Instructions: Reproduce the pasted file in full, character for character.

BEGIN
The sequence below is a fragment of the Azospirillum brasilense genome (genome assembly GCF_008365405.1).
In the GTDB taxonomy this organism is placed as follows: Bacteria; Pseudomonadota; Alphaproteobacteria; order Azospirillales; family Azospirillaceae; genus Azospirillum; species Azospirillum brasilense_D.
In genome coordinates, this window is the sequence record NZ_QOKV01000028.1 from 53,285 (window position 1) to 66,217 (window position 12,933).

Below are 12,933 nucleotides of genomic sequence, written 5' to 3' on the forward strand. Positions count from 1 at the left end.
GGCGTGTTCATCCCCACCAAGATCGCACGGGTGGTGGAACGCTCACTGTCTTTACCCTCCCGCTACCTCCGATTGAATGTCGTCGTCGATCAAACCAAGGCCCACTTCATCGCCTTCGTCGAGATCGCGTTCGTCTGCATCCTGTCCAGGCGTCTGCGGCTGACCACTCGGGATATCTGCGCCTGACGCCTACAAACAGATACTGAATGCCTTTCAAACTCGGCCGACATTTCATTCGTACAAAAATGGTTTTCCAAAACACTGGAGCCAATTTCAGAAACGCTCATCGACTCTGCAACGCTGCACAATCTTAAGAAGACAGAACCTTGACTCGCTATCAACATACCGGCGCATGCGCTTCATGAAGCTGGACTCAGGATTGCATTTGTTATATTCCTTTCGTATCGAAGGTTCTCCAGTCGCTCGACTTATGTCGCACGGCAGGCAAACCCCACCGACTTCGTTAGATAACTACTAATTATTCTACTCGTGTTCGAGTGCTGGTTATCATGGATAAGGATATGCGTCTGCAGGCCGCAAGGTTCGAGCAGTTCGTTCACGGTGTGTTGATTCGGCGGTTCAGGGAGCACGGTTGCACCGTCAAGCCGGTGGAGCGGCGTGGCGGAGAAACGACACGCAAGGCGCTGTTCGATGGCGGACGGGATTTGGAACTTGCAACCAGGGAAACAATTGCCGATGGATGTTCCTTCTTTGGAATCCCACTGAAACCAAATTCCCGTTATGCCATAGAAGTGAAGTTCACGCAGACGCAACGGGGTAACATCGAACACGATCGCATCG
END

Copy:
The sequence below is a fragment of the Azospirillum brasilense genome (genome assembly GCF_008365405.1).
In the GTDB taxonomy this organism is placed as follows: Bacteria; Pseudomonadota; Alphaproteobacteria; order Azospirillales; family Azospirillaceae; genus Azospirillum; species Azospirillum brasilense_D.
In genome coordinates, this window is the sequence record NZ_QOKV01000028.1 from 53,285 (window position 1) to 66,217 (window position 12,933).

Below are 12,933 nucleotides of genomic sequence, written 5' to 3' on the forward strand. Positions count from 1 at the left end.
GGCGTGTTCATCCCCACCAAGATCGCACGGGTGGTGGAACGCTCACTGTCTTTACCCTCCCGCTACCTCCGATTGAATGTCGTCGTCGATCAAACCAAGGCCCACTTCATCGCCTTCGTCGAGATCGCGTTCGTCTGCATCCTGTCCAGGCGTCTGCGGCTGACCACTCGGGATATCTGCGCCTGACGCCTACAAACAGATACTGAATGCCTTTCAAACTCGGCCGACATTTCATTCGTACAAAAATGGTTTTCCAAAACACTGGAGCCAATTTCAGAAACGCTCATCGACTCTGCAACGCTGCACAATCTTAAGAAGACAGAACCTTGACTCGCTATCAACATACCGGCGCATGCGCTTCATGAAGCTGGACTCAGGATTGCATTTGTTATATTCCTTTCGTATCGAAGGTTCTCCAGTCGCTCGACTTATGTCGCACGGCAGGCAAACCCCACCGACTTCGTTAGATAACTACTAATTATTCTACTCGTGTTCGAGTGCTGGTTATCATGGATAAGGATATGCGTCTGCAGGCCGCAAGGTTCGAGCAGTTCGTTCACGGTGTGTTGATTCGGCGGTTCAGGGAGCACGGTTGCACCGTCAAGCCGGTGGAGCGGCGTGGCGGAGAAACGACACGCAAGGCGCTGTTCGATGGCGGACGGGATTTGGAACTTGCAACCAGGGAAACAATTGCCGATGGATGTTCCTTCTTTGGAATCCCACTGAAACCAAATTCCCGTTATGCCATAGAAGTGAAGTTCACGCAGACGCAACGGGGTAACATCGAACACGATCGCATCG